Audio Recordings Money Musk
- Money Musk
- Contributor Names
- Jabbour, Alan (Transcriber)
- Jabbour, Alan (Collector)
- Reed, Henry, 1884-1968 (Performer)
- Created / Published
- Reed family home, Glen Lyn, Giles County, Virginia, November 26, 1966
- Subject Headings
- - Instrumental music
- - Fiddle tunes
- - Folk music--Appalachian Region
- - Breakdowns
- - Reels
- - Ethnography
- - Music
- - Field recordings
- - United States -- Virginia -- Giles County -- Glen Lyn
- Field recordings
- - Meter: 4/4
- - Key: A
- - Compass: 11
- - Performed by Henry Reed, fiddle.
- - Duration: 1 minute, 46 seconds
- - Strains: 3 (high-low-middle, 2-2-2)
- - Rendition: 1r-2r-1r-2r-3(?)-1-(pause)-1r-2r-3r-1r-3r
- - Phrase Structure: AB QR UV (aba'c qrqs uvus)
- - Stylistic features: In three parts, with the third part not used in other renditions.
- - Spoken: [middle of performance]/HENRY REED: My fiddle bow's too loose . . . . [later]/HENRY REED: Now I've got it./ALAN JABBOUR: What do you call that?/HENRY REED: Yeah, it's hard to play it.[after tune]/ALAN JABBOUR: And you call that what?
- - Recording chronology: 076
- - Henry Reed recorded "Money Musk" four times; it was a project of sorts for him to get it assembled in all its possible parts. The tune--or at least its first two strains--is a Scottish reel from the end of the eighteenth century. Francis O'Neill (Irish Folk Music, p. 204) mentions a set, entitled "Sir Archibald Grant of Moniemusk's Reel," published ca. 1800, and it is in the Northumbrian small pipes collection Peacocks Tunes (ca. 1801), p. 2. It is a standard feature of nineteenth-century tunebooks; see for example Knauff, Virginia Reels (1839), vol. 1, #1 "Killie Krankie"; Winner's Collection of Music for the Violin, p. 55 "Highland Fling"; One Thousand Fiddle Tunes, p. 31 "Money Musk--Reel" and p. 128 "Money Musk--Strathspey." Twentieth-century sets show the tune to be well-established in Northern American tradition; see for example Linscott, Folk Songs of Old New England, p. 98; Burchenal, American Country-Dances, Volume I, p. 55; Ford, Traditional Music of America, p. 52.Henry Reed's version is a rarity in the Upper South, and it is all the more extraordinary for adding extra strains that turn the piece into a complex and challenging set piece. His first two strains are always the usual strains of "Money Musk," but following Upper South predilections he begins with the highest strain, and his second strain (the usual first strain) is distinctive in rising to the octave rather than descending to the lower tonic. His third and fourth strains (in AFS 13705b17) are unique to his performance. Note how at one point in that four-part performance he accidentally hits the open G and D-strings for the first note of the third strain, instead of using the first finger to play A and E; this may be an echo of his early years, when he tuned the violin EAEA for tunes in the key of A, thus playing those notes with an open string. In his first performance of "Money Musk" (AFS 13035b11), he conflates the tune with another old British and American reel, "The Devil's Dream," well-known in the tunebooks and in Northern American tradition but less usual in the South, and in his second performance (here) other third strains seem to compete for his imagination. His third performance (AFS 13705b16) contains three parts, and the final performance (AFS 13705b17) contains four.A performance of "Money Musk" including four strains, learned from Henry Reed, appeared on the Hollow Rock String Band's first album (Kanawha 311), whence it has had some circulation among musicians in the old-time music revival.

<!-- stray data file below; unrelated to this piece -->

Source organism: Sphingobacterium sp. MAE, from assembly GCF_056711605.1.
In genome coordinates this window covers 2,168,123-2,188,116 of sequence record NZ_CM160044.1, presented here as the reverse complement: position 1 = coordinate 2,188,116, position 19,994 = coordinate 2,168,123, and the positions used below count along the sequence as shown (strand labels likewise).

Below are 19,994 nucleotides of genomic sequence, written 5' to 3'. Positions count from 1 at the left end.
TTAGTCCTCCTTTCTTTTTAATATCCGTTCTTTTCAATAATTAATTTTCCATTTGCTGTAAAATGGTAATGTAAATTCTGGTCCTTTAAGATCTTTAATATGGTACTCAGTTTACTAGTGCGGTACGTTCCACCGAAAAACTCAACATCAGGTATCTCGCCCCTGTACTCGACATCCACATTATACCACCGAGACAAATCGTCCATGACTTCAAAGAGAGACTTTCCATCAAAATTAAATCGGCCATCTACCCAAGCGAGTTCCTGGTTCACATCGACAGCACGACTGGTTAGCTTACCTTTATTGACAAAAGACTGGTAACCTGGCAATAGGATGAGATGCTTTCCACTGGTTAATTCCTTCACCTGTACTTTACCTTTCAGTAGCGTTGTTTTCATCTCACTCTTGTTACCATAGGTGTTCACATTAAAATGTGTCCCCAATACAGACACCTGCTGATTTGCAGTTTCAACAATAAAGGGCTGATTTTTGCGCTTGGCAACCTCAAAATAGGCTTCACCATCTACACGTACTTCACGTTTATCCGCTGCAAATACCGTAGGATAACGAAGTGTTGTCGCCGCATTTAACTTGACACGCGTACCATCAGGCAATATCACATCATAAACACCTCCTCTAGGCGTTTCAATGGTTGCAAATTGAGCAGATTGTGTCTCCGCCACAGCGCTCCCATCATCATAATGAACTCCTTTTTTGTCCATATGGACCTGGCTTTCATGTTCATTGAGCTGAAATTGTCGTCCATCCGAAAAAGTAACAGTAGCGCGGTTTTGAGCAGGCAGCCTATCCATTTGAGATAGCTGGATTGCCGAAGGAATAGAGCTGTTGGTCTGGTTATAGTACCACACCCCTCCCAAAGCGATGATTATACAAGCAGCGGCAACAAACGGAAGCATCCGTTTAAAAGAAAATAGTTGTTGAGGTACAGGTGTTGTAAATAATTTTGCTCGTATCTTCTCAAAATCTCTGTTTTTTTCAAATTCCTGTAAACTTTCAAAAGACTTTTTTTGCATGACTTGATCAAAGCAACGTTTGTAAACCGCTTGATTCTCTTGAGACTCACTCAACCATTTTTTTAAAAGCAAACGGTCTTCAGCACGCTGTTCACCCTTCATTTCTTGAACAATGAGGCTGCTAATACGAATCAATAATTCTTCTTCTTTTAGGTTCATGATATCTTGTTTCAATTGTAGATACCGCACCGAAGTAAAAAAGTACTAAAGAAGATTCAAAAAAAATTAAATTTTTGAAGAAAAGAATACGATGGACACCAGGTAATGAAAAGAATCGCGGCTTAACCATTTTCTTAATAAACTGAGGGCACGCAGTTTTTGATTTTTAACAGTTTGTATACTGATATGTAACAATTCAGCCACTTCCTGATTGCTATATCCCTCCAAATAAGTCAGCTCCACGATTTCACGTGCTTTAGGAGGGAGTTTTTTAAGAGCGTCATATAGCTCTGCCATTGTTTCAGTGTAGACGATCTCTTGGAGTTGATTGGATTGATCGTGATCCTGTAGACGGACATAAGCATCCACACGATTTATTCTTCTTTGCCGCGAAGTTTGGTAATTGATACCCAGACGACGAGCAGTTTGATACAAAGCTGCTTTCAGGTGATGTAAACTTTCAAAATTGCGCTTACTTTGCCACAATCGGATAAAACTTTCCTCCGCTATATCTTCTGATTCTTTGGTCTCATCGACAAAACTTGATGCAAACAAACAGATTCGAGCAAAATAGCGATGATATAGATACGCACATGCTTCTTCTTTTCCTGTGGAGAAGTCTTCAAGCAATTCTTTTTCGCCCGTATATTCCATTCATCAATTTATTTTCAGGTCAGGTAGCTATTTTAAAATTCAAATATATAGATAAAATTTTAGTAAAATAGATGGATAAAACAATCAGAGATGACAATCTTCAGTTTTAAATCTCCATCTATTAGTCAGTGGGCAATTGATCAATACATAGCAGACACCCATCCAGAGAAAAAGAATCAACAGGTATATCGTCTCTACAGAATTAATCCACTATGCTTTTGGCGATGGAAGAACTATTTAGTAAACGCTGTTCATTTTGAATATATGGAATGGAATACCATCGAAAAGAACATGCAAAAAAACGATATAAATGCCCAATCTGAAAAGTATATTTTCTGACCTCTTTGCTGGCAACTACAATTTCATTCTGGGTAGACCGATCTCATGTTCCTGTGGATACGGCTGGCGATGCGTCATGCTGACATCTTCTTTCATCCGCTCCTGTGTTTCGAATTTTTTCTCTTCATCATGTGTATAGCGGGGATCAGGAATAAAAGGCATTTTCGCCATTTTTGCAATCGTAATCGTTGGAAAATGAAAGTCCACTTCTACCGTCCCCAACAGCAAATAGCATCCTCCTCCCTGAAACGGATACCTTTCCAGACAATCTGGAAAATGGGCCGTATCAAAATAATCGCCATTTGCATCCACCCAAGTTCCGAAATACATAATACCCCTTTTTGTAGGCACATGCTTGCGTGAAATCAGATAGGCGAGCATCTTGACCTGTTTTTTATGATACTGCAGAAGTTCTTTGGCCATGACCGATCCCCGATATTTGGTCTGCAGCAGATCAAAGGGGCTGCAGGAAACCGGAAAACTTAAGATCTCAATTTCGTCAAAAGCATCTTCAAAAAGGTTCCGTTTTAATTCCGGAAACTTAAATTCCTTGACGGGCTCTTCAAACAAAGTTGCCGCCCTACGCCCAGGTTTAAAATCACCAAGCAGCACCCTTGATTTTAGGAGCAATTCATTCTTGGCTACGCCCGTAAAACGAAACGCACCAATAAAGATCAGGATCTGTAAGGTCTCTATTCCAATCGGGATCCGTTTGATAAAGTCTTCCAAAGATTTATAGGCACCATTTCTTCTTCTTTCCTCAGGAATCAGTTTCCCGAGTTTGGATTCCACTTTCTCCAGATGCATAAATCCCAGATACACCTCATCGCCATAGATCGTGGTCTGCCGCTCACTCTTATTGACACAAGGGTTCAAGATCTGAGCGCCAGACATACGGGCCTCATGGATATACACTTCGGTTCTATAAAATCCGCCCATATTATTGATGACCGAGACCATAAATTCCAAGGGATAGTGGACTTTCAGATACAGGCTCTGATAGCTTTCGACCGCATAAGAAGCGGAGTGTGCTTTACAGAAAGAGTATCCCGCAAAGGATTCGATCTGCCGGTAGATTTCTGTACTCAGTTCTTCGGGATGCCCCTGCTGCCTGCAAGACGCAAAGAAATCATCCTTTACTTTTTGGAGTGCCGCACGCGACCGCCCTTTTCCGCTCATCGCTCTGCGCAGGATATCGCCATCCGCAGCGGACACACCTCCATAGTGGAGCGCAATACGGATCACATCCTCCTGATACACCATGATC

- Audio tape
- Call Number
- AFC 1967/007: AFS 13037A06
- Source Collection
- Alan Jabbour duplication project, part 1
- American Folklife Center
- Digital Id
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Alan Jabbour duplication project, part 1 (AFC 1967/007), American Folklife Center, Library of Congress
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Fiddle tunes of the old frontier: the Henry Reed collection online presentation (AFC 1999/016), American Folklife Center, Library of Congress
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